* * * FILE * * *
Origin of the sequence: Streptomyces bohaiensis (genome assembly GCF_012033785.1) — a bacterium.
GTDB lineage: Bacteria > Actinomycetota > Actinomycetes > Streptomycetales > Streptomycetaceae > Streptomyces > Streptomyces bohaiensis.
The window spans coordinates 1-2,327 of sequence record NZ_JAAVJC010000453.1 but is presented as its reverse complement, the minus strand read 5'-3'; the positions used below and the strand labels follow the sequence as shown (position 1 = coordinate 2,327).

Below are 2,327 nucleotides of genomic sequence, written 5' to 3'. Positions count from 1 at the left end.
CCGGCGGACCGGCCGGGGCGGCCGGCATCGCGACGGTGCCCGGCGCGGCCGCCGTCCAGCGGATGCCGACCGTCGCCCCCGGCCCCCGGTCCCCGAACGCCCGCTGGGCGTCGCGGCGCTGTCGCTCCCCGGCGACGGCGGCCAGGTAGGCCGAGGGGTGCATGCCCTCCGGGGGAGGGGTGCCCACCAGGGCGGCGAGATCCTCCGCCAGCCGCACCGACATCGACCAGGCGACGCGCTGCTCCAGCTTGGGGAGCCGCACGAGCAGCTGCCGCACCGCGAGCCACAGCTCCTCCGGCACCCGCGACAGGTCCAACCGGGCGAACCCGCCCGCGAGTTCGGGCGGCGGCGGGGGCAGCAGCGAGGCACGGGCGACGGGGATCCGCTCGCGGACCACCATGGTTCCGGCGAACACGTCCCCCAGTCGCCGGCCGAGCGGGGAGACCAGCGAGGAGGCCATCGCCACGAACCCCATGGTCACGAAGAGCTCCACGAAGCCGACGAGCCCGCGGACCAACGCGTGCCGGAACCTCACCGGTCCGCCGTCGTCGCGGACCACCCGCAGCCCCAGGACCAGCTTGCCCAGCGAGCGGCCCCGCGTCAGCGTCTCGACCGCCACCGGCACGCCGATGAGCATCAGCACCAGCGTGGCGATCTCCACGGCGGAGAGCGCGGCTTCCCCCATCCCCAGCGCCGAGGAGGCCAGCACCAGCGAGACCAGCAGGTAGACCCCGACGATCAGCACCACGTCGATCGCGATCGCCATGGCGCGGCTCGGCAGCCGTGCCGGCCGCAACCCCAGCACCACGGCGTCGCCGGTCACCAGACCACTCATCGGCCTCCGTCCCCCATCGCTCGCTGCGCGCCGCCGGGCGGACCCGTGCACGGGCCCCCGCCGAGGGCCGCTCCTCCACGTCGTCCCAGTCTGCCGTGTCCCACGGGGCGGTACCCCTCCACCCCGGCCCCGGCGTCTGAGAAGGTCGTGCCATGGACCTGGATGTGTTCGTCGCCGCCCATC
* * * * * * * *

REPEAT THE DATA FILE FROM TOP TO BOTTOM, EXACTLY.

Origin of the sequence: Streptomyces bohaiensis (genome assembly GCF_012033785.1) — a bacterium.
GTDB lineage: Bacteria > Actinomycetota > Actinomycetes > Streptomycetales > Streptomycetaceae > Streptomyces > Streptomyces bohaiensis.
The window spans coordinates 1-2,327 of sequence record NZ_JAAVJC010000453.1 but is presented as its reverse complement, the minus strand read 5'-3'; the positions used below and the strand labels follow the sequence as shown (position 1 = coordinate 2,327).

Below are 2,327 nucleotides of genomic sequence, written 5' to 3'. Positions count from 1 at the left end.
CCGGCGGACCGGCCGGGGCGGCCGGCATCGCGACGGTGCCCGGCGCGGCCGCCGTCCAGCGGATGCCGACCGTCGCCCCCGGCCCCCGGTCCCCGAACGCCCGCTGGGCGTCGCGGCGCTGTCGCTCCCCGGCGACGGCGGCCAGGTAGGCCGAGGGGTGCATGCCCTCCGGGGGAGGGGTGCCCACCAGGGCGGCGAGATCCTCCGCCAGCCGCACCGACATCGACCAGGCGACGCGCTGCTCCAGCTTGGGGAGCCGCACGAGCAGCTGCCGCACCGCGAGCCACAGCTCCTCCGGCACCCGCGACAGGTCCAACCGGGCGAACCCGCCCGCGAGTTCGGGCGGCGGCGGGGGCAGCAGCGAGGCACGGGCGACGGGGATCCGCTCGCGGACCACCATGGTTCCGGCGAACACGTCCCCCAGTCGCCGGCCGAGCGGGGAGACCAGCGAGGAGGCCATCGCCACGAACCCCATGGTCACGAAGAGCTCCACGAAGCCGACGAGCCCGCGGACCAACGCGTGCCGGAACCTCACCGGTCCGCCGTCGTCGCGGACCACCCGCAGCCCCAGGACCAGCTTGCCCAGCGAGCGGCCCCGCGTCAGCGTCTCGACCGCCACCGGCACGCCGATGAGCATCAGCACCAGCGTGGCGATCTCCACGGCGGAGAGCGCGGCTTCCCCCATCCCCAGCGCCGAGGAGGCCAGCACCAGCGAGACCAGCAGGTAGACCCCGACGATCAGCACCACGTCGATCGCGATCGCCATGGCGCGGCTCGGCAGCCGTGCCGGCCGCAACCCCAGCACCACGGCGTCGCCGGTCACCAGACCACTCATCGGCCTCCGTCCCCCATCGCTCGCTGCGCGCCGCCGGGCGGACCCGTGCACGGGCCCCCGCCGAGGGCCGCTCCTCCACGTCGTCCCAGTCTGCCGTGTCCCACGGGGCGGTACCCCTCCACCCCGGCCCCGGCGTCTGAGAAGGTCGTGCCATGGACCTGGATGTGTTCGTCGCCGCCCATC